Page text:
MLB Metrics 101: The 10 Most Overrated Stars of Baseball – Bleacher Report

Methodology

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    Since a perfect way to answer that first question doesn’t exist, the good enough way will have to do.

    This involves focusing on what’s in the final column on a player’s Baseball-Reference.com page: All-Star Games, Silver Sluggers and Gold Gloves, as well as MVP, Cy Young and Rookie of the Year awards.

    These things aren’t determined by statistical accomplishments. Each comes with a gray area that can be influenced by a player’s reputation. That makes them good fodder for the following “Reputation Points”:

  • 4 points for each MVP, Cy Young or RoY
  • 2 points for an All-Star start
  • 1 point for an All-Star reserve
  • 1 point for each Silver Slugger and Gold Glove

To ensure a current list of stars, only players who were All-Stars or major award winners in 2015 or 2016 were considered. Disregard all relief pitchers—who are part-time stars even at the best of times—and throw in a minimum of five Reputation Points, and 47 players make the cut for consideration.

For that second question, the fairest thing to do is weigh a player’s overall body of work and his best work equally. For that, this works well enough:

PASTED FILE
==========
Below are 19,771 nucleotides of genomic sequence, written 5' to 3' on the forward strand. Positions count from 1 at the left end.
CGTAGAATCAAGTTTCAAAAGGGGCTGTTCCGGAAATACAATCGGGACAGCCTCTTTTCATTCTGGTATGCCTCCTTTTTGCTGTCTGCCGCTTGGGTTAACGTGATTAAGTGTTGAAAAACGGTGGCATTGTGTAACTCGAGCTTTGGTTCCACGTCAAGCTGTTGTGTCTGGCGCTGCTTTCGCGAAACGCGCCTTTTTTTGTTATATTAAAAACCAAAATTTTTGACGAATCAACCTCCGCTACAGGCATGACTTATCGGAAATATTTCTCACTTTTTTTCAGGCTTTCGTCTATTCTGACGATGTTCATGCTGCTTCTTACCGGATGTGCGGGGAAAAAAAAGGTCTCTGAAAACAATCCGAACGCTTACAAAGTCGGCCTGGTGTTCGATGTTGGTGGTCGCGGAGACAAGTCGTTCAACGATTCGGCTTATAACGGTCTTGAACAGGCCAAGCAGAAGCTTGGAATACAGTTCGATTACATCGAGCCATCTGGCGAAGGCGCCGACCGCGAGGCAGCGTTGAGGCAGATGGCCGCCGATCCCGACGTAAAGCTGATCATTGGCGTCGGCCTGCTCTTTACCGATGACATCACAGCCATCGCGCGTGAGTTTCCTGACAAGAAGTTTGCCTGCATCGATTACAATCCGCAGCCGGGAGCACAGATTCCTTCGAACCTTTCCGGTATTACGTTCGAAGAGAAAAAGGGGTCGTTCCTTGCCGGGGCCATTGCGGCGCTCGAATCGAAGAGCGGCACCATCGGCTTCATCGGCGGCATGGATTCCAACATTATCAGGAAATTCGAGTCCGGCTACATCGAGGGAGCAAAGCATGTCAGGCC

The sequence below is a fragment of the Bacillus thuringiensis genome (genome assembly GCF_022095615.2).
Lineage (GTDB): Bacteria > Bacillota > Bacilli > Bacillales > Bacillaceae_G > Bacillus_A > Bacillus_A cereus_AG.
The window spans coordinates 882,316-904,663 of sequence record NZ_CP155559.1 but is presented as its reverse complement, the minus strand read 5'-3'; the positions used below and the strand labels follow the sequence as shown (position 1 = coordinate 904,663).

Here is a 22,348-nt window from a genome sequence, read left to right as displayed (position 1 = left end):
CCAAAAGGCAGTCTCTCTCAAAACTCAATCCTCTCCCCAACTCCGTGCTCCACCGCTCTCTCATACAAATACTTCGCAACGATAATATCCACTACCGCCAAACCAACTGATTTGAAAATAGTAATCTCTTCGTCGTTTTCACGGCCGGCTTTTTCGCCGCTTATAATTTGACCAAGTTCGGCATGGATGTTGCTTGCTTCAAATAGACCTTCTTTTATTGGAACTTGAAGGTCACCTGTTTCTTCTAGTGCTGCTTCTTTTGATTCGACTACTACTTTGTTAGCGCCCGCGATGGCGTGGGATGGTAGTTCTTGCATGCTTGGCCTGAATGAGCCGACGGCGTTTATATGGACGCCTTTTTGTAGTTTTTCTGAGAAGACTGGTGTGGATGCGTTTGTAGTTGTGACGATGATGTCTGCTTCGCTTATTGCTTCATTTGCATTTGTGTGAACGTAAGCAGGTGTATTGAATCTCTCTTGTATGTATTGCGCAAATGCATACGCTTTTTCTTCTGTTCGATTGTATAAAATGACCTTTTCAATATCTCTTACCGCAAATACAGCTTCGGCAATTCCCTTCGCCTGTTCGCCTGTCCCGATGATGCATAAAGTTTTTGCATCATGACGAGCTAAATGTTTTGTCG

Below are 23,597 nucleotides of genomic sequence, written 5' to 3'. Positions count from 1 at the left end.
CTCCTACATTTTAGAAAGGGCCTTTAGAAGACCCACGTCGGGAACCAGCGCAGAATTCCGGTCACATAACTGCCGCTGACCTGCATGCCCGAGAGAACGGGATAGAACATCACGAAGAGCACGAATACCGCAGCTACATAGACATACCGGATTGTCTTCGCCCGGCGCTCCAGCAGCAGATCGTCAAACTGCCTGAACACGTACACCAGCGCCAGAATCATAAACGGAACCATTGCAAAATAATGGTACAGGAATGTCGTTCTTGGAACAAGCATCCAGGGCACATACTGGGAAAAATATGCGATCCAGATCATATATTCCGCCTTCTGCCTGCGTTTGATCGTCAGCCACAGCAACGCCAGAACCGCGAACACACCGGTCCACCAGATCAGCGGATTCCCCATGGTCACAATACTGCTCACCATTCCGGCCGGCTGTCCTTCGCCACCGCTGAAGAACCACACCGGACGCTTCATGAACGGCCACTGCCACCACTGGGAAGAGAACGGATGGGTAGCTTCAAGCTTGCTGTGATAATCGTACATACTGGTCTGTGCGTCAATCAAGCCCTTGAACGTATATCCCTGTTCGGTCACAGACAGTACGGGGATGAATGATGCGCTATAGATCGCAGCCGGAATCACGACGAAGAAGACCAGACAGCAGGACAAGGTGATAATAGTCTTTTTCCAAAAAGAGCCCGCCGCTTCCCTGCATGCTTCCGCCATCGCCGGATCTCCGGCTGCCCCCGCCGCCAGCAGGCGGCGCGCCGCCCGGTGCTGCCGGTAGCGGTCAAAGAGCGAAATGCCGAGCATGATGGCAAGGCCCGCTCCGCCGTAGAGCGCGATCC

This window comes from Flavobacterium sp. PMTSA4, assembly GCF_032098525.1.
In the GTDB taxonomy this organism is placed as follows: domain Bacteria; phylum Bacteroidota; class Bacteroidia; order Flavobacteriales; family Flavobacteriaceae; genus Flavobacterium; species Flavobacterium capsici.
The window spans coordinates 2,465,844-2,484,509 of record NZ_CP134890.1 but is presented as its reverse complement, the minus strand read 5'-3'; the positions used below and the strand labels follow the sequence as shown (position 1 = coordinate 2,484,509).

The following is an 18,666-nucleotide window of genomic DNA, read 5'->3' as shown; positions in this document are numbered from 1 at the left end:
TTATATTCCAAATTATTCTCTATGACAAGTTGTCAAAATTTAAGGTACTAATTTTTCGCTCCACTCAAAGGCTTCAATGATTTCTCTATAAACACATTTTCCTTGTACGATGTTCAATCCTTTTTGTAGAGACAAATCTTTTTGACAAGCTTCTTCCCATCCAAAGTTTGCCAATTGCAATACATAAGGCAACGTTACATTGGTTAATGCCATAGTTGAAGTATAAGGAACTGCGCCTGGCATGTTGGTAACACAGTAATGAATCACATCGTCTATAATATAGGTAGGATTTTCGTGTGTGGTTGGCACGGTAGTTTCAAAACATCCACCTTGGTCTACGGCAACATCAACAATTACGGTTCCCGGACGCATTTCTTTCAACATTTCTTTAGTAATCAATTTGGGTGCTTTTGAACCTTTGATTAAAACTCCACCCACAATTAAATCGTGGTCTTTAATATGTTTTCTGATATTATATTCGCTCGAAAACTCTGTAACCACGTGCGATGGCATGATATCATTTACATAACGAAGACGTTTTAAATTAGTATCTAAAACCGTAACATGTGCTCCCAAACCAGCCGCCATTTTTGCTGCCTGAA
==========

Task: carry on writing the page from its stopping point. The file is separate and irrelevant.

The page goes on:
• Calculate a player’s average WAR per season (not including 2017)
  • Calculate a player’s average WAR in his three best seasons
  • Add the two figures together and find the average

This will be called “Normal/Prime WAR.”

Logically, the next step is to find some kind of ratio between a player’s Normal/Prime WAR and his Reputation Points. But because a star with many Reputation Points and a high Normal/Prime WAR would have the same ratio as a star with smaller numbers in both departments, that just doesn’t work.

So, things will be kept simple: Which of the 47 qualifying stars have the lowest Normal/Prime WARs?

First up are some honorable mentions. Then it’s on to the top bottom 10.

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